Here’s the thing: I’m not ever doing that again. Ever. I need the Magic cards to keep doing this column; I need to win. Everyone pays the same $5 entry. That entry fee comes with a tacit agreement that everyone has to play by the rules, no matter how cruel and unusual you may think that is. Magic is a complicated game. If that bothers you, I don’t know what to tell you. E-mails go to email@example.com. Back to the show.
I lose that game on Louis’s last turn he has to live, but I take the back two games, thanks to his having no ramp spells Game 2 and me having Act of Aggression Game 3.
After the match, Louis asks me if I want to play some more games. Not a normal Spike request. Yeah, I’m pretty sure I got the wrong read on Louis; maybe he’s just a new player with a really good deck. Something else that indicates my first impression was grossly incorrect: Louis comments, “Damn, that’s hot!” in reference to my shuffle, and he asks if I’ll teach him how to do it. I don’t think my shuffle is that cool; it’s just a sideways bridge. I try to teach Louis how to do it, but fail (still a bad teacher!), and after our casual games, I feel pretty shitty about how I’d felt about Louis earlier. He’s not a Spike trying to get one over on me—he’s just a dude trying to stay competitive at FNM and who compensated for his lack of tournament experience by playing a very good deck.
So I guess I have to eat my words on that whole “take-backsies” thing. As the saying goes, only a Sith deals in absolutes. Things aren’t always as cut-and-dried as your first impression. Kinda like dating—amirite?
Game 1, I lead with a Grim Lavamancer, and Phil has to read it because it’s from Torment.
“Oh, it’s Grim Lavamancer. I didn’t recognize it right away. Wow, the old art is way better than the new art. I want you to put that in your article. That’s a for-the-record type statement.”
Sure thing, Phil!
Phil and I split the first two games, and the third game is decided when Phil keeps a one-lander on the draw. He’s counting on hitting hands with my Goblin Guide, but he doesn’t and just loses. It’s probably worth noting that he draws all four of his Tezzeret, Agent of Bolas, but I still think he had some pretty loose reasoning for keeping a one-lander. Goblin Guide isn’t guaranteed to draw you cards. If the top three cards of your library happen to be spells, you don’t get any advantage and you just lose. Hell, even if one of your five top cards is land, like it was in our game, you’re still losing. The chances of either of those occurrences, to me, are too big to justify Phil’s keep.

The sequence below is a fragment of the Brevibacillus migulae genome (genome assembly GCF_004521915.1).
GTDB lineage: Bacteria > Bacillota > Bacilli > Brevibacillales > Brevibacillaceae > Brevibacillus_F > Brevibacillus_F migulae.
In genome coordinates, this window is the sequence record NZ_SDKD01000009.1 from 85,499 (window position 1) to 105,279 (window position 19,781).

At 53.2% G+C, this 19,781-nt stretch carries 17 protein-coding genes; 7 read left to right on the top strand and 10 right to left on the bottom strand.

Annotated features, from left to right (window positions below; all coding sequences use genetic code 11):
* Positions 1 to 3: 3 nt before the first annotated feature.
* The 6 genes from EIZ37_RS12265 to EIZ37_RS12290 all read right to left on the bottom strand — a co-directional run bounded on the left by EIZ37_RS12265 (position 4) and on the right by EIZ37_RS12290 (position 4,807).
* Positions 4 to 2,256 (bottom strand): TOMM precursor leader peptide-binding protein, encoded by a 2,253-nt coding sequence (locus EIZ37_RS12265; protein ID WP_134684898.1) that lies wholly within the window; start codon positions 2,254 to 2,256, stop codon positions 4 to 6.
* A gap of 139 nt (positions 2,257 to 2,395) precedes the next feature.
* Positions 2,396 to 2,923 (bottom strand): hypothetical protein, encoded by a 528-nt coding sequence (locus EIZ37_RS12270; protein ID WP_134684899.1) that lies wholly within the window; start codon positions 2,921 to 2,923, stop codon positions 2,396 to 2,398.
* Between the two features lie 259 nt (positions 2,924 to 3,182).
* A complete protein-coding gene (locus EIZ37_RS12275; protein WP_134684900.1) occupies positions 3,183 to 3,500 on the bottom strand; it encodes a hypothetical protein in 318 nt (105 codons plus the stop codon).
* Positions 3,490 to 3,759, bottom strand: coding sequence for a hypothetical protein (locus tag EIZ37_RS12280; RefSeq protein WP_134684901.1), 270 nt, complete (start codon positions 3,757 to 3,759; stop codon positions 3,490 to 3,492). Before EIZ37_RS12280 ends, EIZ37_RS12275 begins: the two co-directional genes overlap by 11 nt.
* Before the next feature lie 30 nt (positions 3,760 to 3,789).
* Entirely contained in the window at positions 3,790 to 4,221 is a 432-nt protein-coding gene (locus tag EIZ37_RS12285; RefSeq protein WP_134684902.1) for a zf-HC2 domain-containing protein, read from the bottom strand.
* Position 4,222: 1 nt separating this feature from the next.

I’m to play the mirror Round 4, piloted by a quiet dude named Brad. The games themselves are not interesting—I just stone out-draw him: three Goblin Guides Game 1, three Shrine of Burning Rage Game 2. After the match, Brad sheepishly shows me the four Shrine of Burning Rage he sided out, having forgotten that, while slow, they might come in handy against the Vulshok Refugees I’d be bringing in. As it stands, that’s exactly the card he loses to.
Round 5 (yup, still doing extra rounds at FNM), I play against Aaron, marking the third time in this series I’ve had to play Aaron in the ultimate round. He’s playing a mono-Blue Eldrazi deck, but he doesn’t really have a whole lot of ways to interact with me short of Wurmcoil Engine. He does show me this hand he has to ship Game 1:
When I was a little kid, I used to watch a lot of TV. This bred the unusual desire of wanting to literally break into my television set, ostensibly so that I could hang out with Thomas the Tank Engine. I know that’s an insane thing to want, but that’s what I wanted. I used to dream about it a lot. The most vivid of these dreams came when I was four years old.
We’re on a flight of stairs, heading down into a finished basement. We’re wearing footie pajamas. We go down into a big room (the door’s already open), and there’s a bar—a bar with a lot of glass bottles of water behind it, each of the bottles marked differently. Some of the bottles even have Coke in them, but they’re all covered in dust. Plus, there’s plenty of Coke in the fridge, and that stuff’s nice and cold. But we only have eyes for the TV set on the wall behind the bar. An episode of Barney is playing, so we pull up a barstool and watch. We watch as Barney stops what he’s doing and breaks the fourth wall to beckon us into the TV set. This confuses us, but Barney patiently points to a spot on the bar to our right; we look down, and we see that Barney’s trying to draw our attention to the hammer on the bar. Was it there the whole time? We pick it up, get off the stool, walk toward the TV, and bash away at the set while Barney patiently watches, unharmed. Once we decide there’s a big enough hole, we climb onto the bar and take a running jump into the TV. And we’re in! We’re on the playground! And Barney and Baby Bop and BJ and all the child actors come running toward us to give us a big hug, and the second Barney makes contact with us, we wake up.
See you next week!